Read More: How I Shot That: Dp Jas Shelton on Capturing the Claustrophobia of 'The Stanford Prison Experiment' From director Kyle Patrick Alvarez ("C.O.G."), "The Stanford Prison Experiment" promises to reenact the horrifying 1971 project that put innocent students behind bars and their untrained peers in control of them as guards. Led by Dr. Philip Zimbardo, the infamous psychology experiment had unintentionally detrimental results as the students embodied their roles as guards and became increasingly violent. The film, which debuted at the Sundance Film Festival earlier this year, appears to be just as chilling and intense as the experiment itself. The unsettling trailer -- filled with all of the scary signs that made the science that justified the project seem dubious at best -- is sure to make you quite uneasy. The ensemble includes Billy Crudup, Ezra Miller, Tye Sheridan, Olivia Thirlby and Michael Angarano. "The Stanford Prison Experiment »
- Meredith Mattlin
Back in August of 1971 on Stanford University’s campus, 18 young men were selected for a psychological experiment simulating the effects of a prison environment on both prisoners and guards. The results were famously shocking and controversial, and the study became a case study of psychology courses everywhere.
For years a version of this story has been trying to get off the ground, and director Kyle Patrick Alvarez (C.O.G.) finally made it happen this year at Sundance. The Stanford Prison Experiment is a scarily accurate recreation of the events, with even the film’s set built to a near perfect model of the actual dimensions the “prisoners” were held in. Lane Scarberry said in her Sundance review that the film is, “a claustrophobic tale of ego and wits under duress that retains suspense not in the outcome but in its execution.” Here’s the full synopsis:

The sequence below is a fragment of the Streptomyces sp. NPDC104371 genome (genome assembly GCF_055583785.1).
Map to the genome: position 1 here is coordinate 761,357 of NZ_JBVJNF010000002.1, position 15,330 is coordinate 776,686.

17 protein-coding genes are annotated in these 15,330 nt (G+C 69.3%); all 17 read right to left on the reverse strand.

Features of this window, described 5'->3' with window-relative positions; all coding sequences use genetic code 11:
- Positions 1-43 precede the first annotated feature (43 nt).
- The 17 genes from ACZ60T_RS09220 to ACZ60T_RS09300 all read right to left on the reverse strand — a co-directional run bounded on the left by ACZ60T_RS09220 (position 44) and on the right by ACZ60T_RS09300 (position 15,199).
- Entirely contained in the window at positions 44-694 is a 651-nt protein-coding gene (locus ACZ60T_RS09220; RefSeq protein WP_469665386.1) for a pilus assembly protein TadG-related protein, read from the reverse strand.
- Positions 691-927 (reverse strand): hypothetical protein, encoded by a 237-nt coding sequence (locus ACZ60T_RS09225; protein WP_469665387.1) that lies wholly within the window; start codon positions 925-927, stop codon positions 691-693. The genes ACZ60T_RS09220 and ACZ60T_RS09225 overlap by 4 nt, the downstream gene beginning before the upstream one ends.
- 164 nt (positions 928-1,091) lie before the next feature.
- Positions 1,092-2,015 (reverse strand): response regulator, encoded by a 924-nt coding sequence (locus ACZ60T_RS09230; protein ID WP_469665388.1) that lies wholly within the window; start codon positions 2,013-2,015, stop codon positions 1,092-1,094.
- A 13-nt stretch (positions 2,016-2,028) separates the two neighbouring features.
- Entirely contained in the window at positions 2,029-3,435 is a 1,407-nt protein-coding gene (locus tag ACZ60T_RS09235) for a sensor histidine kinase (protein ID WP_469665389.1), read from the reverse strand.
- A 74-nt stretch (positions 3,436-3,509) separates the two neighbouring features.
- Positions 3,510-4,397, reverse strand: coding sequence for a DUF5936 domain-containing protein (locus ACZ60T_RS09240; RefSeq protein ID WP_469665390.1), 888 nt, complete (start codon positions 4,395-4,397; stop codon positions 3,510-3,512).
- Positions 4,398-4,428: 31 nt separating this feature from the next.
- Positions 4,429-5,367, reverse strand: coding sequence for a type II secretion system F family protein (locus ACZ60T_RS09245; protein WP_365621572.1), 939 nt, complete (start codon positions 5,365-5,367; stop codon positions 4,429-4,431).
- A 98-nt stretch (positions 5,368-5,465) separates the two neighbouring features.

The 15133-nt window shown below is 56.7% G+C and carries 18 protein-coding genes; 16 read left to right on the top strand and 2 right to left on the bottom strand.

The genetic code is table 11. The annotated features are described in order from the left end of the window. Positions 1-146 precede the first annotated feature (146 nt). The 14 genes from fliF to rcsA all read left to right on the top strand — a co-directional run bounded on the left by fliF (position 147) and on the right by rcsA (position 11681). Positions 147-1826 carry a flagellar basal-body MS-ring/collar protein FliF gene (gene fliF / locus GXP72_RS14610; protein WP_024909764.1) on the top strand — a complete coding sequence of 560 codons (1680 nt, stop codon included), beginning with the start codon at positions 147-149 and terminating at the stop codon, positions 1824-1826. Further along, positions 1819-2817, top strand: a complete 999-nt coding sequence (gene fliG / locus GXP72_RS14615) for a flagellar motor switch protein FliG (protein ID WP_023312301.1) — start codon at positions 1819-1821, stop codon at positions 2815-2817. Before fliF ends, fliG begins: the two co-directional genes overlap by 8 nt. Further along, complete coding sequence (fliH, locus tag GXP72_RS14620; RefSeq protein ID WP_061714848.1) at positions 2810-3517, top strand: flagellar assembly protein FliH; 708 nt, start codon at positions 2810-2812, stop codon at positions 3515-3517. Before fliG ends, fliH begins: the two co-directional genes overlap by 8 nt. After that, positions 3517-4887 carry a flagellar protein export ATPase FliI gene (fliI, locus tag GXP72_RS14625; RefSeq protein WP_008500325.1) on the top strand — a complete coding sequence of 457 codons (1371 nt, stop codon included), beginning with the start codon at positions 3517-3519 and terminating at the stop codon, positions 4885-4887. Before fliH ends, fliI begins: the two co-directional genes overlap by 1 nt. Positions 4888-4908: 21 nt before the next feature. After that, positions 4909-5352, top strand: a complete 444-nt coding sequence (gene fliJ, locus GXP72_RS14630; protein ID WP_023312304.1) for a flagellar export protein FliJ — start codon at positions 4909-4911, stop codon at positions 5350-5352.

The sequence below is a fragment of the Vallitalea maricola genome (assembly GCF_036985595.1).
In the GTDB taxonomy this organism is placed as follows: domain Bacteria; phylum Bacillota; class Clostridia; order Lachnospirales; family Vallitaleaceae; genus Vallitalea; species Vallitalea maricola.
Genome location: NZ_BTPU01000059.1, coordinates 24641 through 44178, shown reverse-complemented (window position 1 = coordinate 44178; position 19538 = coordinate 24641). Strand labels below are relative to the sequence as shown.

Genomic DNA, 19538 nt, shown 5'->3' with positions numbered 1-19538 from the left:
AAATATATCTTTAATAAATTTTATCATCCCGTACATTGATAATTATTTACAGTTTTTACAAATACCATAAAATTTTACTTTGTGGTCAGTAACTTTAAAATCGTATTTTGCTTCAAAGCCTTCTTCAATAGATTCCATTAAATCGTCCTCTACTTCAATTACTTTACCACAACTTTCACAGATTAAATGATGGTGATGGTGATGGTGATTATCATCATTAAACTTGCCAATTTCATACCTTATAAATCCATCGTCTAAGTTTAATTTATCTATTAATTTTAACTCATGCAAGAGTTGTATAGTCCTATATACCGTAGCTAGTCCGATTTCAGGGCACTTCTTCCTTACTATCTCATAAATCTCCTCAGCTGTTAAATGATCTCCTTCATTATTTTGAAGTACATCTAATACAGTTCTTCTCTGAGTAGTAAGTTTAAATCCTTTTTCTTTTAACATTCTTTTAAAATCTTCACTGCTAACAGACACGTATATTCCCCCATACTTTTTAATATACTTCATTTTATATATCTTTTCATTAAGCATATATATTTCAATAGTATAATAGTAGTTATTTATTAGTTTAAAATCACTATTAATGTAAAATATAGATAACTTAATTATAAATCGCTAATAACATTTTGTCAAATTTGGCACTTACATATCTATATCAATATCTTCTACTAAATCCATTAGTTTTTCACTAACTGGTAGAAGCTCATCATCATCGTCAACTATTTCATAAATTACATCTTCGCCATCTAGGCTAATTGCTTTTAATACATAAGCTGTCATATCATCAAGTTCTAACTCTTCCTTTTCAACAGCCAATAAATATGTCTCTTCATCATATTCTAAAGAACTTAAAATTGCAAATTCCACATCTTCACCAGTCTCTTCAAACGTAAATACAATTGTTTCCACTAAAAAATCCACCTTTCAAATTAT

What happens when a college psych study goes shockingly wrong? »
- Brian Welk
“I had no idea it would turn out this way,” an ominous voice says over the trailer for upcoming drama “The Stanford Prison Experiment.”
Set in 1971, the film dramatizes Stanford University’s controversial psychological experiment that cast college students as prison guards and inmates pitted against each other in a mock jail. Billy Crudup stars as psychologist Philip Zimbardo, whose book “The Lucifer Effect: Understanding How Good People Turn Evil” inspired the film.
“The Stanford Prison Experiment” bows in theaters and VOD July 24.
- Marianne Zumberge
It remains arguably the most notorious psychological experiment ever conducted by students and to this day sends chills down the spine of many a shrink. In 1971, Stanford University conducted an experiment in which student volunteers were put into a simulated jail where some of the students were made to be prisoners and others were made to be guards as an attempt to study human nature and reaction to authority.
What they failed to anticipate was that the human element went out the window in just days as the personalities of those involved quickly changed to their new roles, the guards becoming sadistic abusers and the prisoners meek and submissive victims.
Now a new indie film has been made which documents the famed incident with Crudup starring as psychologist Philip Zimbardo who was behind the experiment. Olivia Thirlby, Ezra Miller, Michael Angarano, Jesse Carere, Keir Gilchrist and Thomas Mann also star. »
- Garth Franklin
1-20 of 50 items from 2015 « Prev | Next »
IMDb.com, Inc. takes no responsibility for the content or accuracy of the above news articles, Tweets, or blog posts. This content is published for the entertainment of our users only. The news articles, Tweets, and blog posts do not represent IMDb's opinions nor can we guarantee that the reporting therein is completely factual. Please visit the source responsible for the item in question to report any concerns you may have regarding content or accuracy.See our NewsDesk partners